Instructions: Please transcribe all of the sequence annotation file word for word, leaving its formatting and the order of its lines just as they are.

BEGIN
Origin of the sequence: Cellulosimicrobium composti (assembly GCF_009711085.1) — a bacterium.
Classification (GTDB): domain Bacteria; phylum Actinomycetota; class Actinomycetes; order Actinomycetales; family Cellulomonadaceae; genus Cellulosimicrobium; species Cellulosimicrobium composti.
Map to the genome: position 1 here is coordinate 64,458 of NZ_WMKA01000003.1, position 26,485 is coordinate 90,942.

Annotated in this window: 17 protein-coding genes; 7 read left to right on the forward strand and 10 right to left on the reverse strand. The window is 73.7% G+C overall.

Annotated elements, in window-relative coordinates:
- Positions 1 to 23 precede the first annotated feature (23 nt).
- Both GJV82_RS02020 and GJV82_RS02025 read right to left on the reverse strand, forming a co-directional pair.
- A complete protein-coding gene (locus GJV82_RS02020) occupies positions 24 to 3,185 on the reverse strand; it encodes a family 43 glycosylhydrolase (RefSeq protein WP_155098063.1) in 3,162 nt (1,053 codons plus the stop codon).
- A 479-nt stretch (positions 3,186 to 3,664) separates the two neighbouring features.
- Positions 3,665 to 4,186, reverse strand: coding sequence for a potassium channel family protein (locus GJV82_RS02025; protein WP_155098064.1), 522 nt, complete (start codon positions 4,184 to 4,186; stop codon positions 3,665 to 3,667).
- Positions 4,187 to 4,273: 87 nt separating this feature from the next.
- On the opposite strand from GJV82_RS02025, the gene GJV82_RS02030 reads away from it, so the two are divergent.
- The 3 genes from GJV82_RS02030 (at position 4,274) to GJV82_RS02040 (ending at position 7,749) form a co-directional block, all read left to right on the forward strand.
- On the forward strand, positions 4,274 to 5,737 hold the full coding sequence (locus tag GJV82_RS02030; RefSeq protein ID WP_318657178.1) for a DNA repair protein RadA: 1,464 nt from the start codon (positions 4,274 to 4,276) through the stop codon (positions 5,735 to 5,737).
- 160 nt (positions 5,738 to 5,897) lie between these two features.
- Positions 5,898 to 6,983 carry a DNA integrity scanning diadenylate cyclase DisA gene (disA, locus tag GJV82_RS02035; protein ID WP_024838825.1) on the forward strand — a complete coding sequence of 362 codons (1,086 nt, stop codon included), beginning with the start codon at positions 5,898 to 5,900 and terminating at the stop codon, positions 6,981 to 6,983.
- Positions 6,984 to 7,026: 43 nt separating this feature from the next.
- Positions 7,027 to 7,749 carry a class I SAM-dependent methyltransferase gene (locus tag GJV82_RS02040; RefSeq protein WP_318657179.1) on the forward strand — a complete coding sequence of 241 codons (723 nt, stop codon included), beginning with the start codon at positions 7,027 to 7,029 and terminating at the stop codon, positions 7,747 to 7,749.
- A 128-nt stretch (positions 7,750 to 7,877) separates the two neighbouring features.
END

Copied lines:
Origin of the sequence: Cellulosimicrobium composti (assembly GCF_009711085.1) — a bacterium.
Classification (GTDB): domain Bacteria; phylum Actinomycetota; class Actinomycetes; order Actinomycetales; family Cellulomonadaceae; genus Cellulosimicrobium; species Cellulosimicrobium composti.
Map to the genome: position 1 here is coordinate 64,458 of NZ_WMKA01000003.1, position 26,485 is coordinate 90,942.

Annotated in this window: 17 protein-coding genes; 7 read left to right on the forward strand and 10 right to left on the reverse strand. The window is 73.7% G+C overall.

Annotated elements, in window-relative coordinates:
- Positions 1 to 23 precede the first annotated feature (23 nt).
- Both GJV82_RS02020 and GJV82_RS02025 read right to left on the reverse strand, forming a co-directional pair.
- A complete protein-coding gene (locus GJV82_RS02020) occupies positions 24 to 3,185 on the reverse strand; it encodes a family 43 glycosylhydrolase (RefSeq protein WP_155098063.1) in 3,162 nt (1,053 codons plus the stop codon).
- A 479-nt stretch (positions 3,186 to 3,664) separates the two neighbouring features.
- Positions 3,665 to 4,186, reverse strand: coding sequence for a potassium channel family protein (locus GJV82_RS02025; protein WP_155098064.1), 522 nt, complete (start codon positions 4,184 to 4,186; stop codon positions 3,665 to 3,667).
- Positions 4,187 to 4,273: 87 nt separating this feature from the next.
- On the opposite strand from GJV82_RS02025, the gene GJV82_RS02030 reads away from it, so the two are divergent.
- The 3 genes from GJV82_RS02030 (at position 4,274) to GJV82_RS02040 (ending at position 7,749) form a co-directional block, all read left to right on the forward strand.
- On the forward strand, positions 4,274 to 5,737 hold the full coding sequence (locus tag GJV82_RS02030; RefSeq protein ID WP_318657178.1) for a DNA repair protein RadA: 1,464 nt from the start codon (positions 4,274 to 4,276) through the stop codon (positions 5,735 to 5,737).
- 160 nt (positions 5,738 to 5,897) lie between these two features.
- Positions 5,898 to 6,983 carry a DNA integrity scanning diadenylate cyclase DisA gene (disA, locus tag GJV82_RS02035; protein ID WP_024838825.1) on the forward strand — a complete coding sequence of 362 codons (1,086 nt, stop codon included), beginning with the start codon at positions 5,898 to 5,900 and terminating at the stop codon, positions 6,981 to 6,983.
- Positions 6,984 to 7,026: 43 nt separating this feature from the next.
- Positions 7,027 to 7,749 carry a class I SAM-dependent methyltransferase gene (locus tag GJV82_RS02040; RefSeq protein WP_318657179.1) on the forward strand — a complete coding sequence of 241 codons (723 nt, stop codon included), beginning with the start codon at positions 7,027 to 7,029 and terminating at the stop codon, positions 7,747 to 7,749.
- A 128-nt stretch (positions 7,750 to 7,877) separates the two neighbouring features.